On March 12, the Big Ten canceled all remaining winter and spring sports because of the COVID-19 pandemic and shut down all on-campus activities. That shutdown was extended at least twice, but when the NCAA announced two weeks ago that schools could begin allowing student-athletes back on June 1, it opened the door for the return.

Student-athletes at Michigan State will go through testing at a dedicated time depending on sport and that following testing student-athletes will be instructed to self-isolate in their on- or off-campus housing for one week. Student-athletes who return a positive test will be quarantined for a period of 10 days. On June 22, student-athletes who initially tested negative will be given a second round of COVID-19 testing. Student-athletes who receive a negative test during the second round will be cleared to begin voluntary summer workouts under the supervision of strength and conditioning and athletic training staffs. Student-athletes will be split into small workout groups based on the individuals with whom they live.

Michigan State athletics staff who will interact with student-athletes will also undergo testing. This includes strength and conditioning, athletic training, equipment and facilities staff members, as well as coaches who plan to meet with their student-athletes.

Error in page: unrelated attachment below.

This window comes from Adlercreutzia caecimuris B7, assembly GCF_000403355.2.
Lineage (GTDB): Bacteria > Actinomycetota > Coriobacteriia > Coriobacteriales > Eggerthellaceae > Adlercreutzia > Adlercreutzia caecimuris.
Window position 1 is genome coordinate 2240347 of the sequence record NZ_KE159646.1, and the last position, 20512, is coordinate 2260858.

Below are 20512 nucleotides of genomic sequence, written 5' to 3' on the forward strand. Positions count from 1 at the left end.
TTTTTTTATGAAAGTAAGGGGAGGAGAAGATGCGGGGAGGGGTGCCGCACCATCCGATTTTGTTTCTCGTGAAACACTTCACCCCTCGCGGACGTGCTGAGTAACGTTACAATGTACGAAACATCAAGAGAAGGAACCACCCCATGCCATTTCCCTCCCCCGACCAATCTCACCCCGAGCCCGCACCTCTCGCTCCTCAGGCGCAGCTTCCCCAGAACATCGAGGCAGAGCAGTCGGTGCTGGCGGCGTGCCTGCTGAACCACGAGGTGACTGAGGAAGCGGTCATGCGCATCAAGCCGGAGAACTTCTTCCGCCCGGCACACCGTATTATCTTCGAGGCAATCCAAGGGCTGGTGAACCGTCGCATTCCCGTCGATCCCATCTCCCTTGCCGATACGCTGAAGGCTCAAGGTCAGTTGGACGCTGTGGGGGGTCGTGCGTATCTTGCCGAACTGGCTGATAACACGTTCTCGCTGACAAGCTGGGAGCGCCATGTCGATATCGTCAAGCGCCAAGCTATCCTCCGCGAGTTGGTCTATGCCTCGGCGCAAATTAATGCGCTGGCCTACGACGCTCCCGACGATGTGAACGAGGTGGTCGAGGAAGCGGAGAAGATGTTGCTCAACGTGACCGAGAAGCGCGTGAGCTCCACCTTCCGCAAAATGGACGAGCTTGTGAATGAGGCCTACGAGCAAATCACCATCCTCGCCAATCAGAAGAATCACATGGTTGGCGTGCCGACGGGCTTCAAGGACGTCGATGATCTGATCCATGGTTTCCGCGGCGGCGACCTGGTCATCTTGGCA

Freshmen and newcomers for football, men’s and women’s basketball and volleyball are scheduled to return on June 29. Hockey student-athletes will return to campus to begin their testing on July 6. Additional sports will return at a later date.

Common areas such as locker rooms, team lounges and fueling stations will remain closed. Rehabilitation appointments with athletic training and medical staff will be by appointment only. Student-athletes will be provided face masks and required to wear them at all times in the facilities except during their workouts. They also will receive a water bottle that they are to bring to each workout.